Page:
About Deploy Project
Workpackage 11 — Measurements
The measurement workpackage aims at measuring as objectively as possible the impact of the deployment of advanced formal
engineering methods on dependability and productivity. In the high level terms, productivity and dependability may be defined as follows:
- Dependability is an integrated concept defining system ability to deliver a service that can be trusted and encompassing reliability,
availability, safety, and security where the weight of these four attributes varies across domains and projects.
- Productivity is the ability to provide competitive products in terms of functionality, time to market, effort and quality.
Measurement in DEPLOY is split in five tasks. The first two tasks T11.1-T11.2 determine the measurement methodology, while tasks T11.3-T11.5
define a measurement coordination strategy so that measurement effort from each industrial deployment WP (within task TX.6 of each of them)
learn and benefit from each other
- T11.1-T11.2 - Development of a methodology for measuring dependability and productivity.
The methodology will allow customisation to the specific domains. It will be based on the state of research in software process
measurement adapted to the use of formal methods and on the state of measurement practice at the industrial partners. Specific metrics
for measuring formal specifications will also be identified.
- T11.3-T11.5 – Measurement coordination. The first task will set up the measurement coordination. It will defining the means
to collect the data, starting from simple spreadsheets that might later evolve in a more elaborated data collection system (simple to
use, with less overhead, more consistency check, reminders,…) It will also enable to collect the data in a coordinated way across all
projects and to keep a DEPLOY-wide consistency in the measurement process for example for impacting changes in the measurements (such
as new measurements or enhancements). Such adaptations are expected between the first and the second deployment. The actual measurements
will take place within TX.6, both for the pilot and enhanced deployments. DEPLOY-wide trends will be analysed within WP12 after the
completion of project specific analysis. Efforts will also be devoted to make the methodology reusable beyond the end of the project
as a practical tool for managers leading similar projects.
Organisation and scheduling
WP11 will follow the individual roadmap of each industrial deployment.
- During the global set-up phase, the main task will be devoted to the methodology definition based on the state of research
and practices, including the identification of specific metrics for formal specifications. This part will require the collaboration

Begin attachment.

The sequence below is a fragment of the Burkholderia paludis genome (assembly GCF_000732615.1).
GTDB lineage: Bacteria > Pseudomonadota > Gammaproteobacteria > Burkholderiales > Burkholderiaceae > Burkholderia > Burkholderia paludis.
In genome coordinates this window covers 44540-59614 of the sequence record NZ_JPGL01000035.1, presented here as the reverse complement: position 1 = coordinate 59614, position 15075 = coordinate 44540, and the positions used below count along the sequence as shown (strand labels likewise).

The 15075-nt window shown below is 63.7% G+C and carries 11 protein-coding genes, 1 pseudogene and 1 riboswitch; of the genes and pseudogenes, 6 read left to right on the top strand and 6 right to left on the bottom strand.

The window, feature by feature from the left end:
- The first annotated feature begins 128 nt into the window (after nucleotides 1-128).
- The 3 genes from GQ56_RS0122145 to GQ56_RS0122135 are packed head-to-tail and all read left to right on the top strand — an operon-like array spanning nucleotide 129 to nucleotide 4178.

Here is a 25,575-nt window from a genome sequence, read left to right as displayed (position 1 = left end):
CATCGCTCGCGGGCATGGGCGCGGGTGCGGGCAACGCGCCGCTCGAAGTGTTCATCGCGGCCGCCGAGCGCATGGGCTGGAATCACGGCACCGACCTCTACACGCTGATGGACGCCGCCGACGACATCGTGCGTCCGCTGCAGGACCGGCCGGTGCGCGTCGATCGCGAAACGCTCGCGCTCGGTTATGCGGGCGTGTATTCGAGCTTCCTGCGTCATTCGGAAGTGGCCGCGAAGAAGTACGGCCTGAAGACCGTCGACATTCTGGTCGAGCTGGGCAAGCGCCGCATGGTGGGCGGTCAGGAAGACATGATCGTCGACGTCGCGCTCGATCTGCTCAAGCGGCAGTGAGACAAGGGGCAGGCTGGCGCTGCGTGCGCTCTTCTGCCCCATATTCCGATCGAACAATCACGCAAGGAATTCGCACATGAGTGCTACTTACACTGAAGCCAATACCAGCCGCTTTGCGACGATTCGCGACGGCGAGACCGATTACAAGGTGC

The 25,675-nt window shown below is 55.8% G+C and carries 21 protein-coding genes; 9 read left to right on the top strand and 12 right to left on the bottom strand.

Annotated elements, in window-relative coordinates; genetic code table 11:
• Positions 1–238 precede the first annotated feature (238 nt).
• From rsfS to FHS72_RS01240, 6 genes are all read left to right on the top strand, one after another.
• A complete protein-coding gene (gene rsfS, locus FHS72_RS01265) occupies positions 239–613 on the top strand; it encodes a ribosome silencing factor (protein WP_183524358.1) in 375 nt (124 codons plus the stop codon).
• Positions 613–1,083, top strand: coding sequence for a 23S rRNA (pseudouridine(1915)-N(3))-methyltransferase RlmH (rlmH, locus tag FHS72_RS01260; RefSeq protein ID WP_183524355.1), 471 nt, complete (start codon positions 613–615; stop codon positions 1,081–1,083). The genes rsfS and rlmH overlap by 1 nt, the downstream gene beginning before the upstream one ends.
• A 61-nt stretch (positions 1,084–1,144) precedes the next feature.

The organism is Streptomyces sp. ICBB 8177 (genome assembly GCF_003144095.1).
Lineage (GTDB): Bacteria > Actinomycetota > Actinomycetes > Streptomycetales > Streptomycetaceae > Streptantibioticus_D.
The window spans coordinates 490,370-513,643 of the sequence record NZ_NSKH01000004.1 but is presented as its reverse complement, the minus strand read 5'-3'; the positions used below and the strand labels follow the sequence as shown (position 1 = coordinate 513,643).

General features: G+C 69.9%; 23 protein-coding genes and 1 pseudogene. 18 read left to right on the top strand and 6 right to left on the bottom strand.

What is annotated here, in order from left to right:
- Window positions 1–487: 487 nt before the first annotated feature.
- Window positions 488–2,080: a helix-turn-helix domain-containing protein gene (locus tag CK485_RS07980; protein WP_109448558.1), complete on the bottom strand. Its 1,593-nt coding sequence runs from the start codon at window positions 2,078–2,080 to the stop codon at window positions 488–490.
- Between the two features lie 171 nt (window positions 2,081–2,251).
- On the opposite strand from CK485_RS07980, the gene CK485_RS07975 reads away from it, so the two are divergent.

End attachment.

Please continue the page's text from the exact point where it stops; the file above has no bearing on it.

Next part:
of all industrial partners to ensure that the measurement methodology fits the industrial constraints. It will also be validated by
the research partners during a project meeting to make sure it follows the overall DEPLOY strategy and that it correctly captures
dependability and productivity issues.
- Starting from the knowledge transfer period, the methodology will be instantiated into a specific measurement process for each
industrial WP (within task TX.6). The instantiation will require tailoring measurements taking care to address the peculiarities
of each industrial partner because of differences in the development processes, the nature of the organizations and sector specific issues.
- Measurement data specific to each project will be gathered during the life-cycle of the pilot deployment (estimated to take place in year 2).
The same process will be repeated as much as possible on the reuse deployment (estimated to take place across years 3&4).
The coordinated measurement framework will ease the collection and mitigate the risk of overlooking data.
- Draft reports will be updated continuously as the measurements proceeds. Sharing of anonymous measurements will take place after
the end of the pilot study, and used to produce a first consolidated document. A similar process will occur for the enhanced study.
Conclusions will then be drawn from those two iterations and across all the industrial domains. Given the sample size of a few pilot
projects, conclusions cannot be overgeneralised. However, it is expected that they will identify global trends, highlighting the areas
where formal method are most successful, giving the rationale behind it, identifying problems and suggesting possible adjustment for